Rainfall variability over Malawi during the late 19th century

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ABSTRACT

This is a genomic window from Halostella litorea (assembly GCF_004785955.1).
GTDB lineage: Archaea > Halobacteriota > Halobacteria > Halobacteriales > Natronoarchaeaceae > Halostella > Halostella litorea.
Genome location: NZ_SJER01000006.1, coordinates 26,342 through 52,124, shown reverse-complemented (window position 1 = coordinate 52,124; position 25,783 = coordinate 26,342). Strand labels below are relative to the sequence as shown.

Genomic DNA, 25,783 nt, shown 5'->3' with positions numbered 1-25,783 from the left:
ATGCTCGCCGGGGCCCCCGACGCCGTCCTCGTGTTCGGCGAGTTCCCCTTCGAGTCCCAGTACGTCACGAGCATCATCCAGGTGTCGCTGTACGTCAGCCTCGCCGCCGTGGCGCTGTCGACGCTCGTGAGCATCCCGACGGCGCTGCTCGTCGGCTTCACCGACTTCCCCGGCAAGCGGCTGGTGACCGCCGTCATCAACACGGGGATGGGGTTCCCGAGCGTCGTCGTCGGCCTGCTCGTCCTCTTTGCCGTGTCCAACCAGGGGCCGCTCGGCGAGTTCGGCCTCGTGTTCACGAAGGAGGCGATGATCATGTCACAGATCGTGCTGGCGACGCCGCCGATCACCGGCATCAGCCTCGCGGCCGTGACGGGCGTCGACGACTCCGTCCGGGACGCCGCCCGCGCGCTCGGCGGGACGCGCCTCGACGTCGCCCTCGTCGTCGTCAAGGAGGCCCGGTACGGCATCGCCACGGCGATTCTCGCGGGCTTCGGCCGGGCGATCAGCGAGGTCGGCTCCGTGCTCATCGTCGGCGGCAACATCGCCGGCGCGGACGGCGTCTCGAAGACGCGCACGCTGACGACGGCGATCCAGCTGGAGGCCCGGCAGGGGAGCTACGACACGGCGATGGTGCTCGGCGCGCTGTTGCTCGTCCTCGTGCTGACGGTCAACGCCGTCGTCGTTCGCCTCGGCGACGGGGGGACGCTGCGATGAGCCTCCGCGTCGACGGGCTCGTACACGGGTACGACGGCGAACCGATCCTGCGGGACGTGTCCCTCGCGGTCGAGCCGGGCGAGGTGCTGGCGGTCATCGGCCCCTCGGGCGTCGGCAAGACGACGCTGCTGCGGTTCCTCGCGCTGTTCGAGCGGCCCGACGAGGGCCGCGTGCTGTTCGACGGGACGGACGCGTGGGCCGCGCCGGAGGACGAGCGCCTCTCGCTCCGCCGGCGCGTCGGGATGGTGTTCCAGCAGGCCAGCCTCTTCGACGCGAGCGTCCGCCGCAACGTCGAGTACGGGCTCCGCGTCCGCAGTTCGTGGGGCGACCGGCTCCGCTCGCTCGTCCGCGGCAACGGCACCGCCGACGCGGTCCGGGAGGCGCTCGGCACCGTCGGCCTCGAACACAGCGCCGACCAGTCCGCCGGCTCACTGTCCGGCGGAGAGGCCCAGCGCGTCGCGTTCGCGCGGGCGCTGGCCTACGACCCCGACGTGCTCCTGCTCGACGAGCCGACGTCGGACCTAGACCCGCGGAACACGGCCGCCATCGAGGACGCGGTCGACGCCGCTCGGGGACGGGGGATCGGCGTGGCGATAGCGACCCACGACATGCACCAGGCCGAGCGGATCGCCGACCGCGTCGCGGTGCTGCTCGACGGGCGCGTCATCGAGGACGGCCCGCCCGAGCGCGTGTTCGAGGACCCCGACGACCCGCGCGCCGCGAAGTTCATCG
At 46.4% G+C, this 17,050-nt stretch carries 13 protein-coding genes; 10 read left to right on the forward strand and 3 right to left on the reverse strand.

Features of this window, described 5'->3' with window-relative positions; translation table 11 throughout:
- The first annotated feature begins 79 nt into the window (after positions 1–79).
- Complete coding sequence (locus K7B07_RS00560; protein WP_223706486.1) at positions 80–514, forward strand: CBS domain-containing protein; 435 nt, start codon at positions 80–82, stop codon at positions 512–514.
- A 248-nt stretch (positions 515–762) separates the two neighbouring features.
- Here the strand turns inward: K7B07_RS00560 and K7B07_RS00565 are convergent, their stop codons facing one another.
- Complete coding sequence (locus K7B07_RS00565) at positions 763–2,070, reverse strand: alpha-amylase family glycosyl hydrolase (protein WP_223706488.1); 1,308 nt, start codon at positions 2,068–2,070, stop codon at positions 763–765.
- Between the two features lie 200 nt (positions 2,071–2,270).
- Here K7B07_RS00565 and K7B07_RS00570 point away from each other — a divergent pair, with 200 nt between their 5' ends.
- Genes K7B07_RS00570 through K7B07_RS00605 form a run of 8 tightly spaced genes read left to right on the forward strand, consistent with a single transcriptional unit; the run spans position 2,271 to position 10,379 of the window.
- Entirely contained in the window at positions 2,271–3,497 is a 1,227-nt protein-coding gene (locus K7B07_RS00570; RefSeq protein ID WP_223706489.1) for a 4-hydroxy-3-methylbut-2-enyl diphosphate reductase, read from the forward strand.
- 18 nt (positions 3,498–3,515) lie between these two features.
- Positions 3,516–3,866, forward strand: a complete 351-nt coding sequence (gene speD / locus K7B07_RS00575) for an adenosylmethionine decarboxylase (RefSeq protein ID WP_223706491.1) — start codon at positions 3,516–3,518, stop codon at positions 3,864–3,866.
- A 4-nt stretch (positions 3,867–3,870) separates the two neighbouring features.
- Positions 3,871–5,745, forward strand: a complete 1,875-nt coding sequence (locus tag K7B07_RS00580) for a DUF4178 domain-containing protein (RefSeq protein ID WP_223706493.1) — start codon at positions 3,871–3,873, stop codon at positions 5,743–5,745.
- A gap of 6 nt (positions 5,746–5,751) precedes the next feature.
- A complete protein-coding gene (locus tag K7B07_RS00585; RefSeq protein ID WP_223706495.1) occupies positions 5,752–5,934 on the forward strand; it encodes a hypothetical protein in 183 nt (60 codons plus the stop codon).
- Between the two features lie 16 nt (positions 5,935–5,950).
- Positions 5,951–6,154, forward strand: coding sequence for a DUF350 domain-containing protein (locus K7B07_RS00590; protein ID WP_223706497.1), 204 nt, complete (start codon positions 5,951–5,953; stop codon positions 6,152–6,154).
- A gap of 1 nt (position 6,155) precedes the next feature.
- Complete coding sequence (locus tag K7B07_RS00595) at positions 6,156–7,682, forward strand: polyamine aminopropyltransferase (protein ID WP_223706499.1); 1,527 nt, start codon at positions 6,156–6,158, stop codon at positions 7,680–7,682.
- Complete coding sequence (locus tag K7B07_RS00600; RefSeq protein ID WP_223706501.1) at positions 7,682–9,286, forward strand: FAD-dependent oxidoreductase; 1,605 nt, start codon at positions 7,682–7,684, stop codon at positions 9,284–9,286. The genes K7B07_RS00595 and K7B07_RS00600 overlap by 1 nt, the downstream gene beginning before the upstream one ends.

Establishing long-term records of rainfall variability is essential for understanding changes in the magnitude and frequency of extreme events. The need is particularly pressing for much of Africa, where the instrumental meteorological record rarely stretches back beyond the early 20th century. This study extends the rainfall record for present-day Malawi back to the mid-19th century through the analysis of historical documentary materials from British and African archives. Textual evidence within documents is used to construct a semi-quantitative chronology of rainfall variability spanning the period 1858–1900. Widespread and severe droughts are identified during the austral summer rainy seasons of 1861–1863, 1877–1879, 1885–1888, and 1892–1894, and two unusually wet periods in 1889–1892 and 1894–1898. Instrumental rainfall data from Cape Maclear, Bandawe, and Kaningina spanning the period 1876–1880 – the earliest so far discovered for Malawi – are compared with nearby long-term records from the Global Historical Climatology Network database. These analyses confirm the classifications for the equivalent years in the semi-quantitative chronology. The results of this study are considered alongside other annually resolved rainfall reconstructions for the southern African summer rainfall zone to assess the spatial extent of late 19th century drought and wetter episodes and to explore the distribution of teleconnections arising from historical El Niño events. The very strong 1877 El Niño event was associated with drought from northern Malawi to the Eastern Cape. In contrast, drier conditions during the strong 1885 El Niño extended from Malawi as far south as the southern Kalahari, with Lesotho and KwaZulu-Natal experiencing relatively wet conditions. The very strong 1891 El Niño was associated with very wet conditions from Malawi to KwaZulu-Natal. In contrast, wetter conditions only extended as far south as Zimbabwe following the moderate 1896 El Niño. The study concludes with suggestions on how to extend historical climate information for the region.

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